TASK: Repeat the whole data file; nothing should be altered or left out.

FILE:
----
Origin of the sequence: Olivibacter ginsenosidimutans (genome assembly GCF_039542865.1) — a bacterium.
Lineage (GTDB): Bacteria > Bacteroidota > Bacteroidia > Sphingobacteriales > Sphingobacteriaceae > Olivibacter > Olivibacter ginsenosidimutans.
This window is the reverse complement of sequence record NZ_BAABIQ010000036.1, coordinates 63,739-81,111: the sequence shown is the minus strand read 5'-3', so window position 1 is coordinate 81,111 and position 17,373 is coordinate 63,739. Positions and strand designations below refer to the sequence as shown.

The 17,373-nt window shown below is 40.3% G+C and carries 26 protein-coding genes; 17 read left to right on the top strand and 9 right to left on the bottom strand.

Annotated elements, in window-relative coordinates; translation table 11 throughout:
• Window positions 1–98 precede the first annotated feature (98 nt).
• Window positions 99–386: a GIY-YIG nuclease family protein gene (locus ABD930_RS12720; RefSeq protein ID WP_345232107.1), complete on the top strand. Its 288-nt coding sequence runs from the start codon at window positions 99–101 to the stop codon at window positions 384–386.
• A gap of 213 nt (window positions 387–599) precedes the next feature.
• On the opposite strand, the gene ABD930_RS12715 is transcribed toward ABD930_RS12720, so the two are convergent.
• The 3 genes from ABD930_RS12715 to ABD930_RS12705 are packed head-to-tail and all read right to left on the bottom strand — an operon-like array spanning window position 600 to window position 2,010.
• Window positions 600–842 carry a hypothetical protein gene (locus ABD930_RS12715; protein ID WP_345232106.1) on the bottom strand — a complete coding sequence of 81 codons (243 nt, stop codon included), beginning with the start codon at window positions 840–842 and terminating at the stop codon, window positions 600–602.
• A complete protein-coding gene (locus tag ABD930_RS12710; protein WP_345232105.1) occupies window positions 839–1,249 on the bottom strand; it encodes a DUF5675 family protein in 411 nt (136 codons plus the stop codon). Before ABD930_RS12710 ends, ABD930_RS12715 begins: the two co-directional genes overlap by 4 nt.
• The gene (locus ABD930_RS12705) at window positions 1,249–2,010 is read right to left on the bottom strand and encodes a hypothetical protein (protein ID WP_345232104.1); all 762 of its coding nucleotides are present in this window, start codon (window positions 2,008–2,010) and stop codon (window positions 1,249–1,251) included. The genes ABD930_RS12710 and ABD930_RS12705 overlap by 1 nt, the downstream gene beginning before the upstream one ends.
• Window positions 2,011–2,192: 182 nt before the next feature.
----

Origin of the sequence: Olivibacter ginsenosidimutans (genome assembly GCF_039542865.1) — a bacterium.
Lineage (GTDB): Bacteria > Bacteroidota > Bacteroidia > Sphingobacteriales > Sphingobacteriaceae > Olivibacter > Olivibacter ginsenosidimutans.
This window is the reverse complement of sequence record NZ_BAABIQ010000036.1, coordinates 63,739-81,111: the sequence shown is the minus strand read 5'-3', so window position 1 is coordinate 81,111 and position 17,373 is coordinate 63,739. Positions and strand designations below refer to the sequence as shown.

The 17,373-nt window shown below is 40.3% G+C and carries 26 protein-coding genes; 17 read left to right on the top strand and 9 right to left on the bottom strand.

Annotated elements, in window-relative coordinates; translation table 11 throughout:
• Window positions 1–98 precede the first annotated feature (98 nt).
• Window positions 99–386: a GIY-YIG nuclease family protein gene (locus ABD930_RS12720; RefSeq protein ID WP_345232107.1), complete on the top strand. Its 288-nt coding sequence runs from the start codon at window positions 99–101 to the stop codon at window positions 384–386.
• A gap of 213 nt (window positions 387–599) precedes the next feature.
• On the opposite strand, the gene ABD930_RS12715 is transcribed toward ABD930_RS12720, so the two are convergent.
• The 3 genes from ABD930_RS12715 to ABD930_RS12705 are packed head-to-tail and all read right to left on the bottom strand — an operon-like array spanning window position 600 to window position 2,010.
• Window positions 600–842 carry a hypothetical protein gene (locus ABD930_RS12715; protein ID WP_345232106.1) on the bottom strand — a complete coding sequence of 81 codons (243 nt, stop codon included), beginning with the start codon at window positions 840–842 and terminating at the stop codon, window positions 600–602.
• A complete protein-coding gene (locus tag ABD930_RS12710; protein WP_345232105.1) occupies window positions 839–1,249 on the bottom strand; it encodes a DUF5675 family protein in 411 nt (136 codons plus the stop codon). Before ABD930_RS12710 ends, ABD930_RS12715 begins: the two co-directional genes overlap by 4 nt.
• The gene (locus ABD930_RS12705) at window positions 1,249–2,010 is read right to left on the bottom strand and encodes a hypothetical protein (protein ID WP_345232104.1); all 762 of its coding nucleotides are present in this window, start codon (window positions 2,008–2,010) and stop codon (window positions 1,249–1,251) included. The genes ABD930_RS12710 and ABD930_RS12705 overlap by 1 nt, the downstream gene beginning before the upstream one ends.
• Window positions 2,011–2,192: 182 nt before the next feature.